"Can you make ________ well?"
"Is your ______ as good as Starbucks?"
"How's your _______?"
They know you'll say it's good, because you really shouldn't say anything else. Even if you believe otherwise - which you shouldn't, really - the most basic business acumen dictates selling them what they want, and that means confirming quality.
Given that the answer is never really in question, and that the question itself really isn't a question, what they really want is for you to make the drink, make it well, and prove it to them. Prove that it's a great whatever, better than Starbucks, better than your nearest competition.
I love those questions - or, if we're going to name them honestly, challenges. I love the chance to make something to a specific taste, cater to the details of a "picky order", and if I'm being honest, fucking nail it.
Better than Starbucks? Easily. Better than wherever else you've come from? Chances are, yes. I had better think so. If I'm knowingly making a suboptimal product, there's a problem.
This is a matter of pride, but also, mere pragmatism. It would be lovely to think that my shop makes money because people simply cannot resist my dazzling wit and feathered bangs, but I know better. While the barista matters, and people appreciate and value the personal interaction (and the hair), the drink still has to be dialed.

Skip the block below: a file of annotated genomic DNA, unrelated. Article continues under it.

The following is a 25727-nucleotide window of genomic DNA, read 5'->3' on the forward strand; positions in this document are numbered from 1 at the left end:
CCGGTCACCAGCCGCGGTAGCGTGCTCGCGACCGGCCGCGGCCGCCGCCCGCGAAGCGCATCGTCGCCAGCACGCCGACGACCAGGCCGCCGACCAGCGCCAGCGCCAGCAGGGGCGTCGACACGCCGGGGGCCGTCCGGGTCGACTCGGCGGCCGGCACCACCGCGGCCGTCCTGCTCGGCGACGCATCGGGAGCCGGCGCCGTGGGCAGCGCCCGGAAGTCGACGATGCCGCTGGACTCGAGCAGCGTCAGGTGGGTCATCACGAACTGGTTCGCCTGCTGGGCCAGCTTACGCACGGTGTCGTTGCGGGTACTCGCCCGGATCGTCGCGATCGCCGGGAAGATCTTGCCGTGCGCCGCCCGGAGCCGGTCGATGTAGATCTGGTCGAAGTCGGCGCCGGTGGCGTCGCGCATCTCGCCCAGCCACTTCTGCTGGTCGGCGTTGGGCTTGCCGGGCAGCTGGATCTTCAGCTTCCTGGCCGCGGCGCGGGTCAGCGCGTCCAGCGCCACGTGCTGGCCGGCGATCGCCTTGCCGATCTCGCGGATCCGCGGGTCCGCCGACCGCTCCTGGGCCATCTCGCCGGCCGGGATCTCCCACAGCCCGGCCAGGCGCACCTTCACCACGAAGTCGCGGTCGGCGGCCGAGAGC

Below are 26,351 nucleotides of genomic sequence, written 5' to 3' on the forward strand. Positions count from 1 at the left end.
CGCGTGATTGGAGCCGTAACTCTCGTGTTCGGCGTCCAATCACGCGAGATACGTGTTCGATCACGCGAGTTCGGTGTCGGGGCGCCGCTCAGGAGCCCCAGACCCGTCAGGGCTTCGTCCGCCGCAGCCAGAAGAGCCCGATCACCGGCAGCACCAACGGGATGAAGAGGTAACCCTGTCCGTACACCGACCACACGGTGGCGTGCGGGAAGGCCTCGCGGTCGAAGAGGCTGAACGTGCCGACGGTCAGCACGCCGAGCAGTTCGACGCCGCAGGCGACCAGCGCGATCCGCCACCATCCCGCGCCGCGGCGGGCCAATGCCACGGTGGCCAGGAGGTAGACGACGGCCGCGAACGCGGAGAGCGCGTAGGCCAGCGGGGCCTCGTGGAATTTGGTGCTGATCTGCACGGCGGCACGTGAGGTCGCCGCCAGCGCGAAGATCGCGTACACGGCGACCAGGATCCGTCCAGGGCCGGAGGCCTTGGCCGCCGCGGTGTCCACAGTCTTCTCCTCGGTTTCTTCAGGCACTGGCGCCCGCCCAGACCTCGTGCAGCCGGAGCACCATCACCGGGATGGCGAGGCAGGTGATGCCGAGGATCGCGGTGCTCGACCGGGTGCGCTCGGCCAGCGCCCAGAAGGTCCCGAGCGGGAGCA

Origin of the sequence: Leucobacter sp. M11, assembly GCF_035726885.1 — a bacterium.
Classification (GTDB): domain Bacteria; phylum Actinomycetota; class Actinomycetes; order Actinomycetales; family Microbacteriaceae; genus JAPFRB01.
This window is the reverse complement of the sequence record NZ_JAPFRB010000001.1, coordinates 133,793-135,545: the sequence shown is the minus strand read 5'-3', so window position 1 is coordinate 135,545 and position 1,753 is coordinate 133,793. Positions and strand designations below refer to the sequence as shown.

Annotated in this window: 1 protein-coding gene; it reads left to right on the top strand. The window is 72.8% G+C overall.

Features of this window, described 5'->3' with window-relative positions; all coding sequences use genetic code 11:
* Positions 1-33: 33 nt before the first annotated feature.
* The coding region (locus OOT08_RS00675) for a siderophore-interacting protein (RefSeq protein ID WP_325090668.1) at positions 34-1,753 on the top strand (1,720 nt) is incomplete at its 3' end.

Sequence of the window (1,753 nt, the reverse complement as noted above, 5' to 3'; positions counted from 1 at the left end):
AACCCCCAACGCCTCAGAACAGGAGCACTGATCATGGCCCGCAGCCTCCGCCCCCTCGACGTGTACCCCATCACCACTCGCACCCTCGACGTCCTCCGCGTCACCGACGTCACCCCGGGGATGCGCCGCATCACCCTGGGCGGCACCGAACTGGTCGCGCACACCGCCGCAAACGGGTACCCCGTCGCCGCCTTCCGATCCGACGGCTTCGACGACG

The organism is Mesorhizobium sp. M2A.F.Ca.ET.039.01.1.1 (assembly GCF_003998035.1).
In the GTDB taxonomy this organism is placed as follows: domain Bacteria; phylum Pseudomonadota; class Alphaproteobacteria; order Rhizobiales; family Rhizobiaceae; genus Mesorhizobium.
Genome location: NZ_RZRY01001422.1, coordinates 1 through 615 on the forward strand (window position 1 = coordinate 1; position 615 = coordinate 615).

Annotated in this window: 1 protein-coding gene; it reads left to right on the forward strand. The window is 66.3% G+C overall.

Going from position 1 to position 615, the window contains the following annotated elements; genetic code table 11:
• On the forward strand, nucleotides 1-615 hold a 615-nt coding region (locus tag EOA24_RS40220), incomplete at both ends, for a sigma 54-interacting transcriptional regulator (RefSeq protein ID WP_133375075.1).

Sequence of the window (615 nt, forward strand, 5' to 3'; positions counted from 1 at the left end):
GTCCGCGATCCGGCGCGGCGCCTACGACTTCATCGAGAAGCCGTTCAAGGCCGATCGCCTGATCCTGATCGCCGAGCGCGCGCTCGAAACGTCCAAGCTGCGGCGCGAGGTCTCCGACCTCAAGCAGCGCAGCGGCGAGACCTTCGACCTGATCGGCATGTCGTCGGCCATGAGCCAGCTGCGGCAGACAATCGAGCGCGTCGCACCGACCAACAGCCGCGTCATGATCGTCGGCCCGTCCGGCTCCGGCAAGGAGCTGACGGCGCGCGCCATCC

It's a revelation I know: Good drinks lead to better business.
So, customers, speaking on behalf of every good barista I've ever known: Tell me your drink is hard, that you're picky, that only so and so at such and such has ever made it right. Ask me if I can do it at all, or, god forbid, better than ever. I'll smile, give a succinct confirmation that yes, I can, and yes, I will. I'll make the drink, then smile again, as you tell me how great it is. "Thanks," I'll say. "Told you," I'll think.